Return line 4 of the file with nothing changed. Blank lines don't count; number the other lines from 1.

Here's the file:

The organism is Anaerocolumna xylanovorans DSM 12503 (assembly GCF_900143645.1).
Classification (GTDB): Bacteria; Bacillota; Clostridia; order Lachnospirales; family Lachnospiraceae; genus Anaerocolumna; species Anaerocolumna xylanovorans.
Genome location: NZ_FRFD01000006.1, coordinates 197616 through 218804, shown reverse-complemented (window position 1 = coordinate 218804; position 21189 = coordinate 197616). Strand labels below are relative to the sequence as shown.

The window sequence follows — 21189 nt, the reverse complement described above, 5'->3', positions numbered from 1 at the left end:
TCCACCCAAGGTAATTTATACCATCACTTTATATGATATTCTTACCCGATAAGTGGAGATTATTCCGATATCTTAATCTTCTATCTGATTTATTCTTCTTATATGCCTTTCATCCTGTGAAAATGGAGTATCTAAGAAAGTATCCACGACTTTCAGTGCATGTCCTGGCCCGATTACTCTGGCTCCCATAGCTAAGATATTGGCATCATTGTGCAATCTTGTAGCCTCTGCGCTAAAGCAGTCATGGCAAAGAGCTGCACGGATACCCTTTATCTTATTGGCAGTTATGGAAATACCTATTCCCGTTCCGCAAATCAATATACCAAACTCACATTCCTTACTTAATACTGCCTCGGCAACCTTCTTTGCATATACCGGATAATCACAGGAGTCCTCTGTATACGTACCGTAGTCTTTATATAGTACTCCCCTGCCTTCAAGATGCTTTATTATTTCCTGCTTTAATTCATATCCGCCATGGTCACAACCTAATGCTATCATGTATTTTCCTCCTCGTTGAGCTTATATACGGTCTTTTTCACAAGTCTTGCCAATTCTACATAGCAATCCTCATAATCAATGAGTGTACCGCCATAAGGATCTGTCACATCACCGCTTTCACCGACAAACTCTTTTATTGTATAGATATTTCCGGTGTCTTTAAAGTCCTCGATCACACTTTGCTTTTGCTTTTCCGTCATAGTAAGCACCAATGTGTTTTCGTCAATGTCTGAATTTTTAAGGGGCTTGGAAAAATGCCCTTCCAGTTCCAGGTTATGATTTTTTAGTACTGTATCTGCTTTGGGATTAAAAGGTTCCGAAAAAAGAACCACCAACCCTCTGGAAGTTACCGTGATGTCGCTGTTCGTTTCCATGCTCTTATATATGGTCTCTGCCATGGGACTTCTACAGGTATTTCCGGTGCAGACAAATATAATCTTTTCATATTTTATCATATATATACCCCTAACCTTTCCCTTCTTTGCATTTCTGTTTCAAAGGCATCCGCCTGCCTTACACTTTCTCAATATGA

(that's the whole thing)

The window sequence follows — 21189 nt, the reverse complement described above, 5'->3', positions numbered from 1 at the left end: